Guan Sheng Optical, 12″ Carbon Fibre Truss Tube Ritchey-Chrétien – Part two

In this post I mentioned that I would show how the GSO RC12-A was commissioned. Here’s the process. It seems to have worked well. Next steps are to collimate the scope, then test it with some T-Point modeling runs of the sky.

StepImage
Step 1: Admire the box.
Right, frippery over with. I know that this scope has some 'high maintenance needs' because of the nature of the mirrors. It's a large aperture mirror system, so needs careful attention to collimation. To achieve that, I have a Takahashi Collimation scope from OPT.
An open tube scope can suffer from light bleeding in to the scope and because the mirrors are exposed, more dust and moisture than Schmidt-Cassegrains (and other closed system telescopes). Telegizmo make a shroud to cover the open part of the scope and a dust cover for storage. Before I opened up the scope, I didn't know that GSO provide dust covers anyway. Still, this one will be useful nonetheless. Both came from OPT. Here's a shot of what the scope looks like all shrouded and covered.
The light shroud
The dusk cover
The rear cell of the GSO 12" RCA is 117mm wide with a thread pitch of 1mm, in other words it's 117x1. Not standard! Luckily, the good people at Moonlite make an adapter that it perfectly suited to their equipment and this rear cell thread. In America and Europe, this scope is marketed as an "Astro Tech" or "TPO" branded scope - so any adapter that fits an "Astro Tech" or "TPO" scope will fit this one also. Here is the Moonlite focuser adapter for the rear cell of the GSO 12" RCA.
Here you can see the thread pitch.
Here you can see the grease that comes with the adapter. This is useful because it helps seal the top of the Moonlite focuser on the Moonlite base plate. You'll more about this below, hopefully it makes more sense there.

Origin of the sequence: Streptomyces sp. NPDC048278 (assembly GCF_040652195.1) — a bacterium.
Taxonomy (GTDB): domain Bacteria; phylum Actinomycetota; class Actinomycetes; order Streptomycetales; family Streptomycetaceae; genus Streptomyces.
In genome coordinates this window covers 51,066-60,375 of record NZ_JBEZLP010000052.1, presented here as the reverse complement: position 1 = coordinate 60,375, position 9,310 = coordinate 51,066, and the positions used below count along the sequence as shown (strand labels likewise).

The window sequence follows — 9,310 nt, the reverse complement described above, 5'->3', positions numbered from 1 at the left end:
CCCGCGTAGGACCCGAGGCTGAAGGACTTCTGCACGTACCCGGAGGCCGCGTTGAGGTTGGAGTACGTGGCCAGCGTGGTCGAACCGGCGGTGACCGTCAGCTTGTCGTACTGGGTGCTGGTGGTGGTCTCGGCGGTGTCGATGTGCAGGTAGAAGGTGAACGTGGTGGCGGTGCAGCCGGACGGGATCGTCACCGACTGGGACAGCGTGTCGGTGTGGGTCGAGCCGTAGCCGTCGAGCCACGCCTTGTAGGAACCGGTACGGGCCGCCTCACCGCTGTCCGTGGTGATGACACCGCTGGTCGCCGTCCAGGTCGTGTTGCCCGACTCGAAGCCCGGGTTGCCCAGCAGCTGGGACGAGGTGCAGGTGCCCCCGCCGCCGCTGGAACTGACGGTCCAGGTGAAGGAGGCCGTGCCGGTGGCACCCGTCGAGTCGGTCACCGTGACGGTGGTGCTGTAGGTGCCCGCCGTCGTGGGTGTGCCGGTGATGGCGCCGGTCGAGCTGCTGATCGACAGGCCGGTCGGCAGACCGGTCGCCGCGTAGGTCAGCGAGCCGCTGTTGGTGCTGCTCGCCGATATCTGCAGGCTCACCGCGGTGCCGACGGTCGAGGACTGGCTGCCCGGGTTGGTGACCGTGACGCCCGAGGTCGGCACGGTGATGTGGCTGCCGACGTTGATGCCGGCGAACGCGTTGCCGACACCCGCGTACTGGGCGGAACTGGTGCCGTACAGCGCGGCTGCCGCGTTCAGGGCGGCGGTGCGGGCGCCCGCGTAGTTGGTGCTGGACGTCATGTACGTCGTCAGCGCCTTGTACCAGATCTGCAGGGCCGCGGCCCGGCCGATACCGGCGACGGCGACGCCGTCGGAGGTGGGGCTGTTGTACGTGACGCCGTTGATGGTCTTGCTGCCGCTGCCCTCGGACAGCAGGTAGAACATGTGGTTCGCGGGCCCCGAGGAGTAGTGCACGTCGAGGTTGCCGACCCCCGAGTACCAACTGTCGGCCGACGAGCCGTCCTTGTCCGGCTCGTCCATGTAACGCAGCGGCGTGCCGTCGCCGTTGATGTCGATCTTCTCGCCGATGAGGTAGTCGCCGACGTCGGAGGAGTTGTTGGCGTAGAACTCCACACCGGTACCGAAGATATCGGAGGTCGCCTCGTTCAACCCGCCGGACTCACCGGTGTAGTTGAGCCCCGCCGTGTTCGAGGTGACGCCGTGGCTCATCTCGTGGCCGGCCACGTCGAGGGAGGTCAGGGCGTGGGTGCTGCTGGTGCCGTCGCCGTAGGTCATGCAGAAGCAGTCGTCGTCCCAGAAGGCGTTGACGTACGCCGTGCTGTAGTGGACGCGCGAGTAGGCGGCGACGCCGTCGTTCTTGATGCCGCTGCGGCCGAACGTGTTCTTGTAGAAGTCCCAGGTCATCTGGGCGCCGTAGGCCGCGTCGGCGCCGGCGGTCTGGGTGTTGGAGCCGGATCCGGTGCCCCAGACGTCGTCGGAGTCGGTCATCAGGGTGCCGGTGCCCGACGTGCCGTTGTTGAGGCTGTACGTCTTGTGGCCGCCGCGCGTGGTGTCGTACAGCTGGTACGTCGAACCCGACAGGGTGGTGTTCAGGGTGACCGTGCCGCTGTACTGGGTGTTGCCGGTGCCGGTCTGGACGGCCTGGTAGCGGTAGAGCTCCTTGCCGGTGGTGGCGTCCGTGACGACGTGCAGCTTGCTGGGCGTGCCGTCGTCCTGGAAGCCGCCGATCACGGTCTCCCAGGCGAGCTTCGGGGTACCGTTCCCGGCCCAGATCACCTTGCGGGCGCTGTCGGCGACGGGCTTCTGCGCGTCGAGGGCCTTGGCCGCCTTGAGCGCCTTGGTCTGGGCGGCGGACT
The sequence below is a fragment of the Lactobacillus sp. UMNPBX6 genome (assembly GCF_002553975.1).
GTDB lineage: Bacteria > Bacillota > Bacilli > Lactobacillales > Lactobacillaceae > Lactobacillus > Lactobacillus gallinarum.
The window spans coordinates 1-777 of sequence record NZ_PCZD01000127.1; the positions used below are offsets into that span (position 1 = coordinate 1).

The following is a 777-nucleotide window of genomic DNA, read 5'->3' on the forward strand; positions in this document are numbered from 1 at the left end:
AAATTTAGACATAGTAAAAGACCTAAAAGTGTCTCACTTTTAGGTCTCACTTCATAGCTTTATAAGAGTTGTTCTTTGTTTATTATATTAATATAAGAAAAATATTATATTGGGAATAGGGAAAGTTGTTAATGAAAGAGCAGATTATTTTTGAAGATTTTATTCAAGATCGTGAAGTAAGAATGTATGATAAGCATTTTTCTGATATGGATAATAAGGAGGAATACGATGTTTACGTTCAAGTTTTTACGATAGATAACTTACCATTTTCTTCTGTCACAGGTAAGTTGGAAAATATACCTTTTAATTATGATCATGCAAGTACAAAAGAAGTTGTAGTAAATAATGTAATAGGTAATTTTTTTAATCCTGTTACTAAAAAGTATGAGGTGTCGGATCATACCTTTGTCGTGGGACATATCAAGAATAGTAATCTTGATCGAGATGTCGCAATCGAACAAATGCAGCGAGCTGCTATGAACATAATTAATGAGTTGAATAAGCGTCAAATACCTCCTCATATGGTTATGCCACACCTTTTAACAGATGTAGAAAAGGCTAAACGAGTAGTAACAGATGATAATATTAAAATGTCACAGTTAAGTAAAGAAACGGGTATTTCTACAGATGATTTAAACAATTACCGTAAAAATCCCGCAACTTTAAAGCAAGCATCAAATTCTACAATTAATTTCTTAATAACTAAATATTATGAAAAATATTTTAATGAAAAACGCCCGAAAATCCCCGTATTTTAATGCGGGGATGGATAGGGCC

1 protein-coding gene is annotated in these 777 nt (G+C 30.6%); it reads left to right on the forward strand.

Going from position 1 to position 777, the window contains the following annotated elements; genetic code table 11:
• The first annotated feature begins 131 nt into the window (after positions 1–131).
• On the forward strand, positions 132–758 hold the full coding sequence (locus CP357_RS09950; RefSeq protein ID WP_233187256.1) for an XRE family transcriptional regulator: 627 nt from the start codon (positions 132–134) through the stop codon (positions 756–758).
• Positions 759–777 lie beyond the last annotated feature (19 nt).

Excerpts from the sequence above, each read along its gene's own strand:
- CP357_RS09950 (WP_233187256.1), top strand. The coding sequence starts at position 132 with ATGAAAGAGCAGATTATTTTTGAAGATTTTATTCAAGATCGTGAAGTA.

Lastly, making it's way to me is an adapter from Precise Parts in the US to allow the Takahashi Collimating scope (above) connect to a T-Threaded 2" nosepiece adapter. That will let me collimate the GSO 12" RCA precisely.
With the accessories introduction out of the way, 1st thing I did was open up the box and take a look.
Here is the scope out of the box
This next bit is not well shot because, well, it needs more than two hands. Thanks to Alison for the other pair that helped. I had to lift the scope into the saddle on top of the mount, then tighten the mount saddle, test the balance, then move it backwards and forwards, test it again, then move the counterbalance weights until both DEC and RA axis were finely balanced. Here's a shot of one axis being balanced.
And another axis...
...And another axis
Having done an initial balance, time to connect the imaging train. GSO give you a nice 3" crayford focuser. I've read no good things about this focuser and I think I could tell why when I removed it. it felt lightweight, thin around the edges and when removing it from the rear cell, the locking mechanisms moved despite it being tightly locked in place. So, the decision to replace this with a Moonlite was a good one I think. Here's the process I used.
Here's the scope with the focuser with which it came.
The locking ring is the grey thing closest to the scope. Everything else is decoration it seems. Turn the locking ring counter clockwise to remove it, which was the work of a minute.
Here is what the rear cell looks like with the crayford focuser removed.
...and the focuser itself.
Now to replace the focuser with the Moonlite.
Moonlite focusers come in two parts, a flange and the focuser itself. Here you can see the flange removed from the focuser.
The flange is held in place with grub screws and a clamping screw (up the top). This means you can loosen the grub screws and move the focuser around with ease. Hence the grease you saw on the flange earlier.
So here you see the flange, and next to it you can see the Moonlite attached.
Now I can re-attach the imaging train. Yes, I know I will need to remove it to collimate but for now, I add the imaging train and re-balance the scope.
That done, here is an image of the scope with the dust caps removed.
Here is an image of the secondary mirror.
And here you can see the center spot in the secondary mirror that will aid in collimation later. I haven't seen a center spot in the primary, doesn't mean that there needs to be one, but I'll see how that goes another time.
Here the shroud is being placed on the scope.
And all done.

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